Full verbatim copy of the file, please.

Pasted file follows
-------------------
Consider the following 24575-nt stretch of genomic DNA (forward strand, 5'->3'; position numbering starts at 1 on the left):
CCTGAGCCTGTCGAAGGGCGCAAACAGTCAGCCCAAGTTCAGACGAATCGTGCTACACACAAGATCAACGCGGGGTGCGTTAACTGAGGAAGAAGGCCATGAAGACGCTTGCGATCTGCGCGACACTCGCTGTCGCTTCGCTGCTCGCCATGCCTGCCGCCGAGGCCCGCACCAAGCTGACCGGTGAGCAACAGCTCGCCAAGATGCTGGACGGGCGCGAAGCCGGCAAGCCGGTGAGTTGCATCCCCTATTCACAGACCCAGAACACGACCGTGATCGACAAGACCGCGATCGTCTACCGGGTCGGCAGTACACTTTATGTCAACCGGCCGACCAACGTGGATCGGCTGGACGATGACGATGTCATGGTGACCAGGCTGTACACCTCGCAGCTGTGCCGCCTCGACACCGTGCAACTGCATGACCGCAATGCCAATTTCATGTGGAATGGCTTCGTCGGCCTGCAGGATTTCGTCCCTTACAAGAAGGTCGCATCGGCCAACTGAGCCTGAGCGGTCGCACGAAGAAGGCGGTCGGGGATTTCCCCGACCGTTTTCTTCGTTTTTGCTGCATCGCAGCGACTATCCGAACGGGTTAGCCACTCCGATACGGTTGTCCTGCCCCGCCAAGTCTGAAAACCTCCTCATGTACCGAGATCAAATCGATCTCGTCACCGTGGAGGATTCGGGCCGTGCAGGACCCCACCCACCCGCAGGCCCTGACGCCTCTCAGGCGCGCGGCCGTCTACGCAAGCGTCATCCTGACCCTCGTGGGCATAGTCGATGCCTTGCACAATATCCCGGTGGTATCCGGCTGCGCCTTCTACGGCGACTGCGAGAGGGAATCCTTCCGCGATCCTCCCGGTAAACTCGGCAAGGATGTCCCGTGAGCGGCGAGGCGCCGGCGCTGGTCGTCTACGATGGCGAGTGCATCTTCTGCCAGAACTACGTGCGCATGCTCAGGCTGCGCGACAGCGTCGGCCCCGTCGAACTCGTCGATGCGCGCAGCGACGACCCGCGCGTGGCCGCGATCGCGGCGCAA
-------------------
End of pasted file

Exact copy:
Consider the following 24575-nt stretch of genomic DNA (forward strand, 5'->3'; position numbering starts at 1 on the left):
CCTGAGCCTGTCGAAGGGCGCAAACAGTCAGCCCAAGTTCAGACGAATCGTGCTACACACAAGATCAACGCGGGGTGCGTTAACTGAGGAAGAAGGCCATGAAGACGCTTGCGATCTGCGCGACACTCGCTGTCGCTTCGCTGCTCGCCATGCCTGCCGCCGAGGCCCGCACCAAGCTGACCGGTGAGCAACAGCTCGCCAAGATGCTGGACGGGCGCGAAGCCGGCAAGCCGGTGAGTTGCATCCCCTATTCACAGACCCAGAACACGACCGTGATCGACAAGACCGCGATCGTCTACCGGGTCGGCAGTACACTTTATGTCAACCGGCCGACCAACGTGGATCGGCTGGACGATGACGATGTCATGGTGACCAGGCTGTACACCTCGCAGCTGTGCCGCCTCGACACCGTGCAACTGCATGACCGCAATGCCAATTTCATGTGGAATGGCTTCGTCGGCCTGCAGGATTTCGTCCCTTACAAGAAGGTCGCATCGGCCAACTGAGCCTGAGCGGTCGCACGAAGAAGGCGGTCGGGGATTTCCCCGACCGTTTTCTTCGTTTTTGCTGCATCGCAGCGACTATCCGAACGGGTTAGCCACTCCGATACGGTTGTCCTGCCCCGCCAAGTCTGAAAACCTCCTCATGTACCGAGATCAAATCGATCTCGTCACCGTGGAGGATTCGGGCCGTGCAGGACCCCACCCACCCGCAGGCCCTGACGCCTCTCAGGCGCGCGGCCGTCTACGCAAGCGTCATCCTGACCCTCGTGGGCATAGTCGATGCCTTGCACAATATCCCGGTGGTATCCGGCTGCGCCTTCTACGGCGACTGCGAGAGGGAATCCTTCCGCGATCCTCCCGGTAAACTCGGCAAGGATGTCCCGTGAGCGGCGAGGCGCCGGCGCTGGTCGTCTACGATGGCGAGTGCATCTTCTGCCAGAACTACGTGCGCATGCTCAGGCTGCGCGACAGCGTCGGCCCCGTCGAACTCGTCGATGCGCGCAGCGACGACCCGCGCGTGGCCGCGATCGCGGCGCAA